Definition and Incidence • Acute Glomerulonephritis (acute nephritic syndrome) is the sudden onset of: • Haematuria (macroscopic/microscopic) with red cell casts or dysmorphic RBCs and • Proteinuria in the non-nephrotic range • It is often accompanied by: • Hypertension • Oedema (peri orbital, leg or sacral) • Temporary oliguria and uraemia. • Acute glomerulonephritis comprises of a specific set of renal diseases where an immune mechanism triggers inflammation causing damage to the basement membrane, mesangium or capillary endothelium of the glomerulus. • Glomerulonephritis represents 10-15% of glomerular diseases • M:F → 2:1
Clinical presentation • Symptoms • Dark, scanty urine. • Non-specific symptoms including weakness, fever, abdominal pain and malaise. • Haematuria • Oliguria • Oedema (peripheral or peri orbital) • Headache secondary to hypertension • SOB on exertion and dyspnoea secondary to heart failure or pulmonary oedema • Possible flank pain due to stretching of the renal capsule.
Causes – Berger’s disease • Also known as IgA nephropathy • Commonest form of GN world-wide • Pathophys • Focal and segmental proliferative GN with mesangial deposits of IgA • Superimposed crescent formation is frequent • Tends to occur in children and young males • Clinical pres • Present with asymptomatic microscopic haematuria, proteinuria (5% can be nephrotic). • Can get episodic recurrent haematuria following and URTI or GI viral infection • Ix • Normal complement levels • Increased serum IgA (in 50% of cases) • Under immunofluorescence stain: C3, IgM and IgG can be seen in the mesangium • Rx • Steroids • All patients should receive a combination of ACEi and ARBs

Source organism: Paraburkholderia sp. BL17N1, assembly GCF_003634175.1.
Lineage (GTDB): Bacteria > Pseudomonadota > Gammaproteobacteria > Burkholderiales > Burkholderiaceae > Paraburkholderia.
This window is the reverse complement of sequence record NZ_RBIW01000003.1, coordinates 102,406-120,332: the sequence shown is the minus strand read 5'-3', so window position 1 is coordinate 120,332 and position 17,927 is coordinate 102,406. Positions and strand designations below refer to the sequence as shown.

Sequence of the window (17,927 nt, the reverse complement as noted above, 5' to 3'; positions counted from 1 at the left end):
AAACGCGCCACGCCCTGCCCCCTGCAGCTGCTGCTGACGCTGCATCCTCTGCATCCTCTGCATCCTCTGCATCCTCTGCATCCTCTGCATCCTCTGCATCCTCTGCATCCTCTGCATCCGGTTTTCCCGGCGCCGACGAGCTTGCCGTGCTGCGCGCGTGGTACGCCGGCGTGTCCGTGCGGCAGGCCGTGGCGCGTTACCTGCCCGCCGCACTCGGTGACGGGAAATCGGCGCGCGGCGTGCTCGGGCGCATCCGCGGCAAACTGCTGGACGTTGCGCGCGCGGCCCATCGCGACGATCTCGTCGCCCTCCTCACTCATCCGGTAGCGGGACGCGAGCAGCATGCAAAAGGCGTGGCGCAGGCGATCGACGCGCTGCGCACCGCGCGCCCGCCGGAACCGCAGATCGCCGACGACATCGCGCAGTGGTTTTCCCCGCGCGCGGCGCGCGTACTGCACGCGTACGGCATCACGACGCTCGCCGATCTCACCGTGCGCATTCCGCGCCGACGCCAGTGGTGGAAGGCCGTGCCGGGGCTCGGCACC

Causes - Post-infectious GN • Commonly Post-strep GN • Occurs 1-3 weeks after a streptococcal infection usually throat, otitis media or cellulitis • Pathophysiology • Infecting organism is a group A β-haemolytic streptococcus • The organism is of a nephritogenic type • Ix • Biopsy shows diffuse, florid, acute inflammation in the glomerulus (without necrosis but occasionally crescents), with neutrophils and IgG deposition • Rx • Acute phase should be treated with antihypertensives, diuretics, salt restriction and possible dialysis • Treat underlying infection if still present
Causes – Henoch-Schonlein syndrome • A type of systemic vasculitis deposition of immune complexes in the skin and kidney • Clinical presentation • Characteristic skin rash, joint pain, abdo colic and GN • Pathophysiology • The lesion is a focal segmental proliferative GN, sometimes with mesangial hypercellularity • Immunoglobulin deposition of IgA is seen in the glomerular mesangium • Rx • Oral steroids and steroid-sparing agents
Causes – Anti-GBM GN • 2/3 of patients with this have Goodpasture’s syndrome with associated lung haemorrhage • Pathophys • Characterised by linear capillary loop staining with IgG and C3 • Also has extensive crescent formation • Anti-GBM antibodies are present in serum and are directed against the non-collagenous component of alpha3 collagen in the basement membrane • When anti-GBM antibody binds basement membrane, it activates complement and proteases and results in disruption of the filtration barrier and Bowman’s capsule, causing proteinuria and crescents • Rx • Plasma exchange is used to remove circulating antibodies • Steroids • Cyclophosphamide to suppress further antibody synthesis
Other causes • ANCA-positive vasculitides • Wegener’s granulomatosis • Microscopic polyangiitis • Churg-Strauss syndrome • Characteristic skin rash, joint pain, abdo colic and GN • SLE • Infective endocarditis • Visceral abscess • Cryoglobulinaemias • Non-strep post-infectious GN • Alport’s syndrome
Rapidly Progressive GN (RPGN) • RPGN is defined clinically as nephritic syndrome progressing rapidly to renal failure within weeks to months • Histologically defined by the formation of crescents between the Bowman’s capsule and glomerular tuft Classification